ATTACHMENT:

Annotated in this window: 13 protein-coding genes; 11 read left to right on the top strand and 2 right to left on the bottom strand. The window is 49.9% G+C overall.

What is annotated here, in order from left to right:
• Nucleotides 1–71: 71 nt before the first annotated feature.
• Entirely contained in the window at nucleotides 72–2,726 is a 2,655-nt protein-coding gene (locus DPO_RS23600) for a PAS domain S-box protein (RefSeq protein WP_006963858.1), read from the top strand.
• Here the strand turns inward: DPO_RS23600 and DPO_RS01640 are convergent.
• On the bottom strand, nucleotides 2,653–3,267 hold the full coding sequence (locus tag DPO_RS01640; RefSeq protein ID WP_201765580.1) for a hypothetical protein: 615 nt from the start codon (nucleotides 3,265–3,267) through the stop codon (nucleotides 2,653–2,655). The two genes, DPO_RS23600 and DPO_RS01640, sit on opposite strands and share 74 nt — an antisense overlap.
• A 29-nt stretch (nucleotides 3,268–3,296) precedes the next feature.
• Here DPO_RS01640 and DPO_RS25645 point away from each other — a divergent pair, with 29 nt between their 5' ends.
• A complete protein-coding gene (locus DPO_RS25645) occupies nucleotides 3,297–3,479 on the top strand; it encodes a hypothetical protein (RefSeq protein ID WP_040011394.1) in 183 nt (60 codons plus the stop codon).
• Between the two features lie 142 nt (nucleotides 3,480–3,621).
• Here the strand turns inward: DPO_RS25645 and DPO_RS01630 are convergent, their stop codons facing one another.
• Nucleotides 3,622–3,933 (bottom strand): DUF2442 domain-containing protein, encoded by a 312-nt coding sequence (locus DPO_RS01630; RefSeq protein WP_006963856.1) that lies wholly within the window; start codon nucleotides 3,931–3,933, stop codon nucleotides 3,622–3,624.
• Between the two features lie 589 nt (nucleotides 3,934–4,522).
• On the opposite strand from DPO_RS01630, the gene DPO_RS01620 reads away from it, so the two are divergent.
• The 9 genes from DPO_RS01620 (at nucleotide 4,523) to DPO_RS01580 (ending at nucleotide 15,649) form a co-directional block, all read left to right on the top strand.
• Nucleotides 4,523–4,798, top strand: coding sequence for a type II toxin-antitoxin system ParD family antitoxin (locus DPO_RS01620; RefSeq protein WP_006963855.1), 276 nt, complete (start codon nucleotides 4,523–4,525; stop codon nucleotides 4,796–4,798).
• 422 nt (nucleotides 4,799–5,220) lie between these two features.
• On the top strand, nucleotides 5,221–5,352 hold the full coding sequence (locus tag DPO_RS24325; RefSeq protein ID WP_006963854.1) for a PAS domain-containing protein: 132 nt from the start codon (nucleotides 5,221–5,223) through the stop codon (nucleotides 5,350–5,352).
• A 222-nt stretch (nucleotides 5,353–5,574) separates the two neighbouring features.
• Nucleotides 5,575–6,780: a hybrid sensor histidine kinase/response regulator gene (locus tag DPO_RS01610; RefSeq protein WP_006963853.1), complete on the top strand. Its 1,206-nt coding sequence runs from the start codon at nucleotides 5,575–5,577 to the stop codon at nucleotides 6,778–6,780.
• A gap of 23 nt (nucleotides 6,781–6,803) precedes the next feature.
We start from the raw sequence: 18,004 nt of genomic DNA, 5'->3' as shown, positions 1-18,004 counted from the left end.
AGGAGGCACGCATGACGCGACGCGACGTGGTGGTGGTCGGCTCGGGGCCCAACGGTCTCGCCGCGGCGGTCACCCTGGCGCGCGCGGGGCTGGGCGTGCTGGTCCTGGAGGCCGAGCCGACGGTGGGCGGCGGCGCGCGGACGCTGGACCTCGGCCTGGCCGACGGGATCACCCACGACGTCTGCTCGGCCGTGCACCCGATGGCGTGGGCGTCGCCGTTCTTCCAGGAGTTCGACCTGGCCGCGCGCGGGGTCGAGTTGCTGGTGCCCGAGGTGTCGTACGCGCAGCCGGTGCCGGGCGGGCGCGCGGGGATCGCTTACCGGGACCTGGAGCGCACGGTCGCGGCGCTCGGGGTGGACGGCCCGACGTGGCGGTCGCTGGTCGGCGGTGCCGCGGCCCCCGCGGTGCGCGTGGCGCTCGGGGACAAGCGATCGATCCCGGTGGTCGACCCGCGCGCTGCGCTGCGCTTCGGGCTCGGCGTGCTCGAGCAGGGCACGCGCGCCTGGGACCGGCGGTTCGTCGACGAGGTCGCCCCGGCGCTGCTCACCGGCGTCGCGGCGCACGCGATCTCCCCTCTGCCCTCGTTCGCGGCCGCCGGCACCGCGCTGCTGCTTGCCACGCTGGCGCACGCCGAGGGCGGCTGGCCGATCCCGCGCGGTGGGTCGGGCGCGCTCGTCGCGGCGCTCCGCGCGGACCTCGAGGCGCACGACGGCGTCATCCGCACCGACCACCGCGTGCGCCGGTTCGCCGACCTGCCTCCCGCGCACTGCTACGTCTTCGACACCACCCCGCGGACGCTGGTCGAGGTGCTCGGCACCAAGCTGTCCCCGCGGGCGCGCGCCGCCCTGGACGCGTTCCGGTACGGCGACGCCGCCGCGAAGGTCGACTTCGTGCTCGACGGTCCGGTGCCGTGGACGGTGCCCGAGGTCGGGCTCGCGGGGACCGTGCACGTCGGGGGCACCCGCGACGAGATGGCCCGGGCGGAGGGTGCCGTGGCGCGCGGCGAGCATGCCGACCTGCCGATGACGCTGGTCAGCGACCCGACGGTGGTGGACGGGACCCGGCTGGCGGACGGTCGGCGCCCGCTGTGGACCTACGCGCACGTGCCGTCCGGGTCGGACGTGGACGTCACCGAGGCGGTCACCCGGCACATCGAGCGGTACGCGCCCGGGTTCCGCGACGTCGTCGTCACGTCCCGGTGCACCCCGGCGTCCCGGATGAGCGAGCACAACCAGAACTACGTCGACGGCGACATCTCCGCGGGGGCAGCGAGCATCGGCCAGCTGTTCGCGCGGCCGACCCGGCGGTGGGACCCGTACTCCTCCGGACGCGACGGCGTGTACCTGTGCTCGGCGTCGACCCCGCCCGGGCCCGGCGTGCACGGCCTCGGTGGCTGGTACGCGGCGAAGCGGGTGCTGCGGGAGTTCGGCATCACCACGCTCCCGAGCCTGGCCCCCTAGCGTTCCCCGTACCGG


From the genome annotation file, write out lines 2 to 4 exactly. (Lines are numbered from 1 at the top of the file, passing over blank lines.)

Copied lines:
What is annotated here, in order from left to right:
• Nucleotides 1–71: 71 nt before the first annotated feature.
• Entirely contained in the window at nucleotides 72–2,726 is a 2,655-nt protein-coding gene (locus DPO_RS23600) for a PAS domain S-box protein (RefSeq protein WP_006963858.1), read from the top strand.